It's been written in this space many times before that without an underlying belief that the team really can win, no strategies mean anything. Atlanta came into Game 2 with starters Al Horford and Marvin Williams inactive, due to injury, after playing in Game 1. So the Hawks knew that the only way to steal Game 2 was to play an almost perfect game on both ends and the backboards. But they brought preseason-level defensive intensity to start the game, falling behind by nine at the end of the quarter and 24 by halftime, and nothing much mattered after that.
• The spate of vicious hits that have punctuated the early rounds of these playoffs have not had an impact on Atlanta's team. Incredibly, the Hawks allowed LeBron James to do whatever he wanted in this game. His defender went under ball screens, leaving him wide open for a 3-point attempt. Swish. He drove from the 3-point line to the rim uncontested (and unmolested). Slam. Dribble, dribble, dribble, unmarked, until Anderson Varejao creeps next to the rim to receive the pass. Layup.
It's one thing to get spanked by a team that is taking all an opponent can give but giving back more. It's quite another when the opponent is getting spanked and does not seem bothered by it. Perhaps Atlanta's fans can serve as inspiration, or maybe the return of one or both of the injured starters can change the tone. But without a huge increase in intensity, awareness, and physicality, the Hawks will have no shot in this series.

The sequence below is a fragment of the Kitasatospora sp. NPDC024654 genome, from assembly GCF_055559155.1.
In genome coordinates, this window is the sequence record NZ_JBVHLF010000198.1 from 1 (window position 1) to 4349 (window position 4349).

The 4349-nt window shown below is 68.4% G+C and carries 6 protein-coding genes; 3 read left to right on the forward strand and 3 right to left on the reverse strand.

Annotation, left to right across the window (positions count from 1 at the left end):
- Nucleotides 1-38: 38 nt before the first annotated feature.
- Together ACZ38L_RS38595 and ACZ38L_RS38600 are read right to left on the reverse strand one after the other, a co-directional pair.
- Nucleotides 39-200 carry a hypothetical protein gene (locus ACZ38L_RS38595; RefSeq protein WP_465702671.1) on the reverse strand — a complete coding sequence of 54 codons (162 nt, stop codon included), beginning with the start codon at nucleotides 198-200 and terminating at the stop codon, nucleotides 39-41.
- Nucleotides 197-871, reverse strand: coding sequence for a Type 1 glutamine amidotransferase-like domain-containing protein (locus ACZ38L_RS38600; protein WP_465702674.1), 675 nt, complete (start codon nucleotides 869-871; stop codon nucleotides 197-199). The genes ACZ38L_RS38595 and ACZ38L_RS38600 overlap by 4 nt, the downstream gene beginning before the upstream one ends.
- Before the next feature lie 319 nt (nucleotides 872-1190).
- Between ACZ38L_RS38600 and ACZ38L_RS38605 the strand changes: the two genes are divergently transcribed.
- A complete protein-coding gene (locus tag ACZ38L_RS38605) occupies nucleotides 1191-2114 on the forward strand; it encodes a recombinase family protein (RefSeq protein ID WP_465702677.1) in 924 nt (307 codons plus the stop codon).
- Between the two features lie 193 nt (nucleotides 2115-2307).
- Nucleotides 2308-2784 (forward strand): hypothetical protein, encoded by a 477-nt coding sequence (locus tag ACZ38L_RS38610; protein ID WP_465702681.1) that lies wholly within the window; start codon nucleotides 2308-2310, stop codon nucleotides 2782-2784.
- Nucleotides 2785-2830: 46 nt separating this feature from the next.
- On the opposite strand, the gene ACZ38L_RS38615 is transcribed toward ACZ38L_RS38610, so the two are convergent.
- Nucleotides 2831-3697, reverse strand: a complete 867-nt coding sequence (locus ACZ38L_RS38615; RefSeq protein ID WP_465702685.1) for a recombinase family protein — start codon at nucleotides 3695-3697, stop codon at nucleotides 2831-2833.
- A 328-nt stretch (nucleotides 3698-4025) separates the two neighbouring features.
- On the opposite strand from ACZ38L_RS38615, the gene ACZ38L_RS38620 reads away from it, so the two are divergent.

• On the court, Atlanta needs to find a way to score and hurt Cleveland's defense. The Cavs continued to double Joe Johnson when he caught the ball on the wing, not bringing the double over until Johnson got deeper than the free throw line extended. Again, it was very sound strategy. To counter it, Atlanta initially had Johnson bring the ball up the floor, but he rarely tried to make something happen. So all he did was initiate the offense, and if he got the ball back on the wing, the double came. Atlanta may decide to really go up-tempo at home, and allow Johnson to push the ball and look to score right away. This could help him get off to a better start.
• When Zydrunas Ilgauskas doubles JJ on the wing, there is a big opening in the middle of the floor. Since Horford was out, Atlanta did not have anyone adept at flashing there and then being able to hit the shot or one-dribble dunk at the rim. But it was there, and will be in Game 3. Atlanta must get the ball there, via pass or drive. And once the ball enters the paint, someone has to aggressively attack the rim. Then the Hawks can decide to finish strong or kick it out if help arrives. Smith could play this role, one that Lamar Odom often does with success. But will he?
• Regarding the open lane -- too often an Atlanta player filled that spot but did not come to the ball side of the floor. Instead, he remained in the opposite box, giving LeBron an open lane to step into for the steal or deflection. Flashers must make that pass a short one.